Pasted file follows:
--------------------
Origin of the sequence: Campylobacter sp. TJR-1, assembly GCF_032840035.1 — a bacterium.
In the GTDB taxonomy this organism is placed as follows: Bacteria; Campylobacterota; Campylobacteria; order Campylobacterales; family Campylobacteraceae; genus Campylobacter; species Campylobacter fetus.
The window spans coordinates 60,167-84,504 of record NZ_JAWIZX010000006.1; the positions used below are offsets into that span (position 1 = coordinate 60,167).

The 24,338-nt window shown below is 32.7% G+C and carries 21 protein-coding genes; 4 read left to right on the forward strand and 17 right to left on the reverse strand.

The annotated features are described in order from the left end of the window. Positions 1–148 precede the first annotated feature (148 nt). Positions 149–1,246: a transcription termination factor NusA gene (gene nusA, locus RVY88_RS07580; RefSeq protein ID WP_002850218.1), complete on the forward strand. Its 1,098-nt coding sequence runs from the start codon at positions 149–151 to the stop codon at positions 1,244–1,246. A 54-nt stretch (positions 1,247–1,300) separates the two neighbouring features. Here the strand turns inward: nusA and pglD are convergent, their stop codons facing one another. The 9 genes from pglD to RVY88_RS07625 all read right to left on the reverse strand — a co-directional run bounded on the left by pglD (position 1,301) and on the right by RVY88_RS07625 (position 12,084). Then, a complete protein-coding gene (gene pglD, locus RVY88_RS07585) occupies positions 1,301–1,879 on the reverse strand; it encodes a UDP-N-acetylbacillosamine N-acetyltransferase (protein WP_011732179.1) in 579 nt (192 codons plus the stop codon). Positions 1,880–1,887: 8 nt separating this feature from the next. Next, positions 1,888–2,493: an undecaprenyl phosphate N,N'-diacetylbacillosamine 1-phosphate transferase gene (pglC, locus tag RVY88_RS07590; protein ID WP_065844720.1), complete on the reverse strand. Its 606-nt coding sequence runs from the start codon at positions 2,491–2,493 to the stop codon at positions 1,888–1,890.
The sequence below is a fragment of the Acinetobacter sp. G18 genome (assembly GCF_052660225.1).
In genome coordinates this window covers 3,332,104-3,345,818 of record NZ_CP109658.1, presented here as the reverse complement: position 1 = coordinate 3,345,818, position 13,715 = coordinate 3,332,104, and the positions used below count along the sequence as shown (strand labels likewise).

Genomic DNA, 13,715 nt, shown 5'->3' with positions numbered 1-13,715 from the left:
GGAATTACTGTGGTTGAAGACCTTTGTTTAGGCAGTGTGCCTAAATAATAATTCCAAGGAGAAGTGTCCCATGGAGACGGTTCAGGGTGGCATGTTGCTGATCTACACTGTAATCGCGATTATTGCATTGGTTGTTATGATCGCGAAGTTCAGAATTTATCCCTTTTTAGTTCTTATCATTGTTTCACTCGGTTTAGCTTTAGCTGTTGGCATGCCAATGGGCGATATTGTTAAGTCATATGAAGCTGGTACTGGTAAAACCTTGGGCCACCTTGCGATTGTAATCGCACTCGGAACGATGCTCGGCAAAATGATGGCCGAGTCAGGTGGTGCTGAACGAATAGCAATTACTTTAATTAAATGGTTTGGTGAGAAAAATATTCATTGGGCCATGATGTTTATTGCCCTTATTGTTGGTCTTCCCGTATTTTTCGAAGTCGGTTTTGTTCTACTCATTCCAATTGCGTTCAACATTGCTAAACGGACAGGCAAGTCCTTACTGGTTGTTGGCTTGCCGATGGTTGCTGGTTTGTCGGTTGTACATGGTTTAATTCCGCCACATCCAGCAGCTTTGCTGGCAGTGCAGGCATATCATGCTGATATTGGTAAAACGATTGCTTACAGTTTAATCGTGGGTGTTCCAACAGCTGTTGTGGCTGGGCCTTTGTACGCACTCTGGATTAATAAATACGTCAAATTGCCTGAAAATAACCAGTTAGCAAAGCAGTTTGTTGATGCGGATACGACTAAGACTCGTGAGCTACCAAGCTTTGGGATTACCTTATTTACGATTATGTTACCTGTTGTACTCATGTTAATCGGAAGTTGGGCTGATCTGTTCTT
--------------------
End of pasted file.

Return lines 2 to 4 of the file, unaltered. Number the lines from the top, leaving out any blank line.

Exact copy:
In the GTDB taxonomy this organism is placed as follows: Bacteria; Campylobacterota; Campylobacteria; order Campylobacterales; family Campylobacteraceae; genus Campylobacter; species Campylobacter fetus.
The window spans coordinates 60,167-84,504 of record NZ_JAWIZX010000006.1; the positions used below are offsets into that span (position 1 = coordinate 60,167).

The 24,338-nt window shown below is 32.7% G+C and carries 21 protein-coding genes; 4 read left to right on the forward strand and 17 right to left on the reverse strand.